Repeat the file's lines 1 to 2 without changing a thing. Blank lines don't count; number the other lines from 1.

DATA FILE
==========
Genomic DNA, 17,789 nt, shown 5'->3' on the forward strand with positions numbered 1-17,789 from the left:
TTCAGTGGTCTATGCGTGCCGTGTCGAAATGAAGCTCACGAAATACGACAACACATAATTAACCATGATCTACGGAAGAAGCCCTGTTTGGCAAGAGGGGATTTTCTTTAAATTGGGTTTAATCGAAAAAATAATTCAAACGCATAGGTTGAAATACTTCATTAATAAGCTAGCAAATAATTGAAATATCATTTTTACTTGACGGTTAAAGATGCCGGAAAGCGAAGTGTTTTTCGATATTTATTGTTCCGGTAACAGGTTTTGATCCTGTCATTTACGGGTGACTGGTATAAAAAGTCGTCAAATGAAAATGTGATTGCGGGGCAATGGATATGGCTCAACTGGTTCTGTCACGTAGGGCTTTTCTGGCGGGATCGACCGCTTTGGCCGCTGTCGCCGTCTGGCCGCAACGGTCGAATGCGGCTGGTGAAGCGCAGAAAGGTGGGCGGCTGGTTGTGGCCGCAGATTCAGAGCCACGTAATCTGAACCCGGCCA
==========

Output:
Genomic DNA, 17,789 nt, shown 5'->3' on the forward strand with positions numbered 1-17,789 from the left:
TTCAGTGGTCTATGCGTGCCGTGTCGAAATGAAGCTCACGAAATACGACAACACATAATTAACCATGATCTACGGAAGAAGCCCTGTTTGGCAAGAGGGGATTTTCTTTAAATTGGGTTTAATCGAAAAAATAATTCAAACGCATAGGTTGAAATACTTCATTAATAAGCTAGCAAATAATTGAAATATCATTTTTACTTGACGGTTAAAGATGCCGGAAAGCGAAGTGTTTTTCGATATTTATTGTTCCGGTAACAGGTTTTGATCCTGTCATTTACGGGTGACTGGTATAAAAAGTCGTCAAATGAAAATGTGATTGCGGGGCAATGGATATGGCTCAACTGGTTCTGTCACGTAGGGCTTTTCTGGCGGGATCGACCGCTTTGGCCGCTGTCGCCGTCTGGCCGCAACGGTCGAATGCGGCTGGTGAAGCGCAGAAAGGTGGGCGGCTGGTTGTGGCCGCAGATTCAGAGCCACGTAATCTGAACCCGGCCA